DIRECTV Specials
DISH Specials

How to Seamlessly Watch Netflix with the DISH Hopper

For years, traditional TV providers considered online streaming services like Netflix a direct competitor. That tide seems to be shifting as streaming TV and other over-the-top services are starting to get more closely intertwined with both Satellite TV and cable. The latest such integration is DISH’s DVR partnership with Netflix. Which, now, lets you watch, search and browse Netflix’s entire library direct from the Hopper’s regular program guide. Most conveniently, you no longer need to keep switching TV inputs or have two separate remotes. Read on for all the details…

Firing up the Netflix App

The link to open the Netflix app is always available from your Hopper’s menu screen. Simply click the “Menu” or “Home” (house icon) button on your remote and the typical Netflix interface will load up. The good news is DISH didn’t try to re-invent the wheel by creating their own Netflix guide. They basically adopted the typical look and feel of Netflix’s mobile app and tweaked it so it plays nice with the Hopper’s underlying tech.

If it’s your first time using Netflix on DISH you’ll need to enter your username and password (if you don’t currently subscribe, there’s also an option to register). The system will remember your info, so that should be the last time you need to enter your details. Post-login, the first screen you’ll be presented is the option for “Netflix” or “Kids”. Make your choice and you’ll enter the default browse screen…

Finding your favorite shows on Netflix

With DISH, there are two main ways to get to your content: by category browse and search. Browsing is your typical scrolling and selection from themed sections: “Recently Added”, “Trending Now”, “Netflix Originals”, “Documentaries”, “Sci-Fi’, etc. After you select a program, playback kicks in. If there are multiple episodes available, select the “More Episodes” button to view all the seasons (the interface here is slightly different from the default Netflix app, but it’s basically the same process).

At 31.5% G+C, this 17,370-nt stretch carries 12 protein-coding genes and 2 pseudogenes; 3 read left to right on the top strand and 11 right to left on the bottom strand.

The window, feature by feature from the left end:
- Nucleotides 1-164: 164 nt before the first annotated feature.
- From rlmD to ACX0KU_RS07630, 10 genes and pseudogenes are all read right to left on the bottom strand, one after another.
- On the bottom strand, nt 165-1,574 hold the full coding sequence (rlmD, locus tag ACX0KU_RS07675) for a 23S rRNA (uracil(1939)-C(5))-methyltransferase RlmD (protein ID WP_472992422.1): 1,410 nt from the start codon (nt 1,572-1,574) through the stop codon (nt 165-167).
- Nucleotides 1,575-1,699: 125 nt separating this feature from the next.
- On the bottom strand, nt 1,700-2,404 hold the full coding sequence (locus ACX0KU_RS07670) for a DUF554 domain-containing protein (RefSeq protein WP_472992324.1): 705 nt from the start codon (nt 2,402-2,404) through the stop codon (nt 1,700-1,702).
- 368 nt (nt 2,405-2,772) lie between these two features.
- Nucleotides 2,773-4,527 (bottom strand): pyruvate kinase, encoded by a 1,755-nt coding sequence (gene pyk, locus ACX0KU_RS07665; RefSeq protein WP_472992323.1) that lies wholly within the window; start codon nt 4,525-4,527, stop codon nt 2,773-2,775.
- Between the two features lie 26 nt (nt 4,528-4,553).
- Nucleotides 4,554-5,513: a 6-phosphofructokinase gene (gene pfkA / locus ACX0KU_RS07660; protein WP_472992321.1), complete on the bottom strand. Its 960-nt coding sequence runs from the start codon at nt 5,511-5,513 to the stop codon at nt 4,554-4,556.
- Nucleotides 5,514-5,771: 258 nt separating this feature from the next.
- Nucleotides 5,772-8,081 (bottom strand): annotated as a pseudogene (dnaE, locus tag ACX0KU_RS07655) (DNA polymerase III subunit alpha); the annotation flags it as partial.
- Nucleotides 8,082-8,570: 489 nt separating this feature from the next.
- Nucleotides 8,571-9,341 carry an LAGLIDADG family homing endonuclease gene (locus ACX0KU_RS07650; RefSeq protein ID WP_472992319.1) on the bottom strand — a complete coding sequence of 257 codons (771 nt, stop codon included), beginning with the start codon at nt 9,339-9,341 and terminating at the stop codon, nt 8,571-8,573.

If you already know what you want, the quickest option is to use search. This process varies depending on your remote and Hopper version. If you have DISH’s snazzy new voice remote hit or say “Search” from the Hopper’s home screen (there’s no “Search” button on this remote, thus the need to go to the home page). Netflix isn’t included in search by default, so you’ll need to activate it: simply press the “Options” button on your remove and choose Netflix from the “Search Options” popup.

For all other remotes with a “Search” button or icon, just press it while you’re inside the Netflix app and a Netflix-only search popup will slide into view. Filtering by actor or program name starts up and simply navigate with your remote’s arrow buttons. Thereafter, everything else works the same way you’re used to. If you want to search for shows on Netflix AND, for example, those recorded on your Hopper’s DVR, use the main search option from Hopper’s home page (just as with the voice remote).

DVR and Internet Requirements

This Netflix integration requires a bit more advanced hardware/software so it’s currently only compatible with the Hopper 2 and 3 (and all future versions). So, if you’re a Netflix junky and were already considering a DVR upgrade, this might be the clincher to pull the trigger. With regard to bandwidth, Netflix within DISH still uses the internet so be sure your connection is quick enough (I usually recommend 5.0 Mbps or higher). Anything slower and you’ll probably run into an annoying buffering or lag.

Wrapping Up

With Netflix’s continued and growing popularity, we were happy to see DISH turn them into a partner (instead of rival). Switching TV inputs and/or remotes just to watch Netflix was always a time-consuming chore (especially if you’re like me and have a bad habit of losing ’em :). So, this Netflix integration is a solid overall win and, really, should help boost both companies. Netflix subscribers get easy access and DISH customers get more closely engaged with the program guide (and access to live TV, which is Netflix’s singular downside).



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